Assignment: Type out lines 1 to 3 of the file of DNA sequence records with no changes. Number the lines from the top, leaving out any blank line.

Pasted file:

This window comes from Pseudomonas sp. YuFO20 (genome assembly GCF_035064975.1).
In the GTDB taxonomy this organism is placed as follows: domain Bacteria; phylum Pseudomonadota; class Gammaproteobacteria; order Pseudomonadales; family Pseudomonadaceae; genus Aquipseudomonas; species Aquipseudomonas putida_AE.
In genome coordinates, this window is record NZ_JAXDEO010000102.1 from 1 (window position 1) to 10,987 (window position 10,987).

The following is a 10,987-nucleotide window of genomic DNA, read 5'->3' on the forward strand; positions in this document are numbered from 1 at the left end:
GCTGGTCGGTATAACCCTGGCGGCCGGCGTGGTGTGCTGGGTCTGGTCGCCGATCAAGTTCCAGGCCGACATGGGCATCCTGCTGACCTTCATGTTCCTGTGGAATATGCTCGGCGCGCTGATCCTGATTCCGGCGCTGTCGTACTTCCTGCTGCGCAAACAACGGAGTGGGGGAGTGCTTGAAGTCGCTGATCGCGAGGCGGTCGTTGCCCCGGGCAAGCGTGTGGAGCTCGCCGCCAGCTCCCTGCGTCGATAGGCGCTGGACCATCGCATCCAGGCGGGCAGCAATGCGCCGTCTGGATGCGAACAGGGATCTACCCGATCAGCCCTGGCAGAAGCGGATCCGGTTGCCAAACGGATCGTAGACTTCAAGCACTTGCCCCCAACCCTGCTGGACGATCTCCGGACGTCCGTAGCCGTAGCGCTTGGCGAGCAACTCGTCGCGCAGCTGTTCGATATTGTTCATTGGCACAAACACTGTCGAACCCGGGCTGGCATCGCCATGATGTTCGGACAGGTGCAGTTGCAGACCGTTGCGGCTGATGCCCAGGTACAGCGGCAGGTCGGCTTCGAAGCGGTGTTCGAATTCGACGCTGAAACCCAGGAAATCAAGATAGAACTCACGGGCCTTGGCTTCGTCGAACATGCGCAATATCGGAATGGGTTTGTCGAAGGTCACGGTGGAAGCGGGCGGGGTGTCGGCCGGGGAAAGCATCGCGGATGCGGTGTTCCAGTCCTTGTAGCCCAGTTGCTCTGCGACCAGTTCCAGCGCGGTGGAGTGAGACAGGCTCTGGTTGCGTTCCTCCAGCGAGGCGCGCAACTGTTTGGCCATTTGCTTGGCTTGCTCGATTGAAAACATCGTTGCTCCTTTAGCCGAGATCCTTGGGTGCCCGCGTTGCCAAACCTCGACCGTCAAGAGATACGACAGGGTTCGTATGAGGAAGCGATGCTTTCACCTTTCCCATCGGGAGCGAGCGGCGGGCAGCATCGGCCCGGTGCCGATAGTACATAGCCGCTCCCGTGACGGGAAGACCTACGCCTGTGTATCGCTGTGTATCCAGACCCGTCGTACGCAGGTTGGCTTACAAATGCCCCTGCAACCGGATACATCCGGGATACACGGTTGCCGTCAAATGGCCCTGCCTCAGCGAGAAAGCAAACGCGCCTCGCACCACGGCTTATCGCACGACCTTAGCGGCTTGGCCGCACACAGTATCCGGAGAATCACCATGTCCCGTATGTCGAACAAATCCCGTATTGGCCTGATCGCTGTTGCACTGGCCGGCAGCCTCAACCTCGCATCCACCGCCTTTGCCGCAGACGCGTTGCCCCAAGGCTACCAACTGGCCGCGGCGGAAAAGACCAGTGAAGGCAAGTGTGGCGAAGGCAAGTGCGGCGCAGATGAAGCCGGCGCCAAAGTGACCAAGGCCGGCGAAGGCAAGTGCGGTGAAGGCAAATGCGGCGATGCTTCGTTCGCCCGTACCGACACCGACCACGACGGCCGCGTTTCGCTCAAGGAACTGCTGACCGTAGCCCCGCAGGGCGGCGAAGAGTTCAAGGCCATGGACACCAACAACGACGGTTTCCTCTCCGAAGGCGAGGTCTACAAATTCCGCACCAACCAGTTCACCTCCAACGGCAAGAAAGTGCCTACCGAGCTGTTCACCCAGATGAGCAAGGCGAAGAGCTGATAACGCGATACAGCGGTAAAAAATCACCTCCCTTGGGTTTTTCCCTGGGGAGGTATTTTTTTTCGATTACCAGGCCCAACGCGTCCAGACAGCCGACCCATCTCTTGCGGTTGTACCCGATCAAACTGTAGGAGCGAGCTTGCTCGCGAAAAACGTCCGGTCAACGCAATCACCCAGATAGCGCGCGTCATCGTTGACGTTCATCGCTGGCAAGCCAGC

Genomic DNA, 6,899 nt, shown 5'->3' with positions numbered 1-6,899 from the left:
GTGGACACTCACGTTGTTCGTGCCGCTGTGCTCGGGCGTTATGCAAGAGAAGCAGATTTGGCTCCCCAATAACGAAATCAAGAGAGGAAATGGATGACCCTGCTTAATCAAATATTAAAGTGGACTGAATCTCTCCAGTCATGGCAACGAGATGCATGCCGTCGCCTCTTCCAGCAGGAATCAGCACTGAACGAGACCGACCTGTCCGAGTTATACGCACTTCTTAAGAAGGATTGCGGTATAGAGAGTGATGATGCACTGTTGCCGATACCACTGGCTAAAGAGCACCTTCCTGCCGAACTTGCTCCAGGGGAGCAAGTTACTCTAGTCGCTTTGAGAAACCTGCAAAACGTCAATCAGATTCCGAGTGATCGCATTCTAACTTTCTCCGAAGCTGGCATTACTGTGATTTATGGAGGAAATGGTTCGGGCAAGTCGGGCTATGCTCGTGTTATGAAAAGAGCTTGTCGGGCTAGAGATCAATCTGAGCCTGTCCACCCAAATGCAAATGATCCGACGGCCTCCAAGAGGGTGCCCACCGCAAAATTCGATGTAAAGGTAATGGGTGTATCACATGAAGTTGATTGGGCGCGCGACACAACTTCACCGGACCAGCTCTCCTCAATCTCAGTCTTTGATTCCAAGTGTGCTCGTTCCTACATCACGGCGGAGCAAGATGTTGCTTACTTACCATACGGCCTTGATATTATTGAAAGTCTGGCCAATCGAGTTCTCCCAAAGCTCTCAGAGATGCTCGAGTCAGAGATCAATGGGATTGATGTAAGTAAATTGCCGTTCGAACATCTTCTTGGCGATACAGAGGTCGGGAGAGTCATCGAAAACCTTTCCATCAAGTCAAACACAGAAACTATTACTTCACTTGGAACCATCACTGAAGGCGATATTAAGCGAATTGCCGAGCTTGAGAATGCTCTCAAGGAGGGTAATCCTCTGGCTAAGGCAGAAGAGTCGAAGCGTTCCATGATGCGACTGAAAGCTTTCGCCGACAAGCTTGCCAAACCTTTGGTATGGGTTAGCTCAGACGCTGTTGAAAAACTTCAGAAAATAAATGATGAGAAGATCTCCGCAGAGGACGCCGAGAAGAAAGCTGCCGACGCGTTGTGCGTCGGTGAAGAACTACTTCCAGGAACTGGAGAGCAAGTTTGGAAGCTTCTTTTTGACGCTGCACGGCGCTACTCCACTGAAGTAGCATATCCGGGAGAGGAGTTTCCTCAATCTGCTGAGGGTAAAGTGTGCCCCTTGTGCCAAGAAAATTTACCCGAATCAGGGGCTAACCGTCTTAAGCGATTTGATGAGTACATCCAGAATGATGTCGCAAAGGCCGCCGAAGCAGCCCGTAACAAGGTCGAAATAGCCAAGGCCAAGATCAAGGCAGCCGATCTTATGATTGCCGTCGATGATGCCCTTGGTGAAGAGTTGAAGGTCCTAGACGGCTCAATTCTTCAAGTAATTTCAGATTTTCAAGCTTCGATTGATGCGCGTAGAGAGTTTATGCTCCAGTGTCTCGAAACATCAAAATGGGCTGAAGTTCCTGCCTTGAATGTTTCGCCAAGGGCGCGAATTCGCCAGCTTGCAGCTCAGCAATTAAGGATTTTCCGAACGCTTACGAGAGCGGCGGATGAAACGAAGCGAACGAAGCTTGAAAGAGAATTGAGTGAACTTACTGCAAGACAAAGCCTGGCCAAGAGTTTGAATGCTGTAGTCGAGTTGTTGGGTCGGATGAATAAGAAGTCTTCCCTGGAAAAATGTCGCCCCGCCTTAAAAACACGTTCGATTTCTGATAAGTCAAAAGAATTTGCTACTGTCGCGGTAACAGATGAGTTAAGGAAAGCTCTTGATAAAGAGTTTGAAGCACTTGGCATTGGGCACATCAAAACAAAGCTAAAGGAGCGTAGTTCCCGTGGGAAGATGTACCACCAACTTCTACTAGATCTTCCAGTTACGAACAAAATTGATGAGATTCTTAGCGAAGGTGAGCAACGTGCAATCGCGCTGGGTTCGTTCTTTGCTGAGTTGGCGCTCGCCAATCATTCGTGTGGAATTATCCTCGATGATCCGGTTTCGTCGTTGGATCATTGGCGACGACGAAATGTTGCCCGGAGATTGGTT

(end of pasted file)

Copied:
This window comes from Pseudomonas sp. YuFO20 (genome assembly GCF_035064975.1).
In the GTDB taxonomy this organism is placed as follows: domain Bacteria; phylum Pseudomonadota; class Gammaproteobacteria; order Pseudomonadales; family Pseudomonadaceae; genus Aquipseudomonas; species Aquipseudomonas putida_AE.
In genome coordinates, this window is record NZ_JAXDEO010000102.1 from 1 (window position 1) to 10,987 (window position 10,987).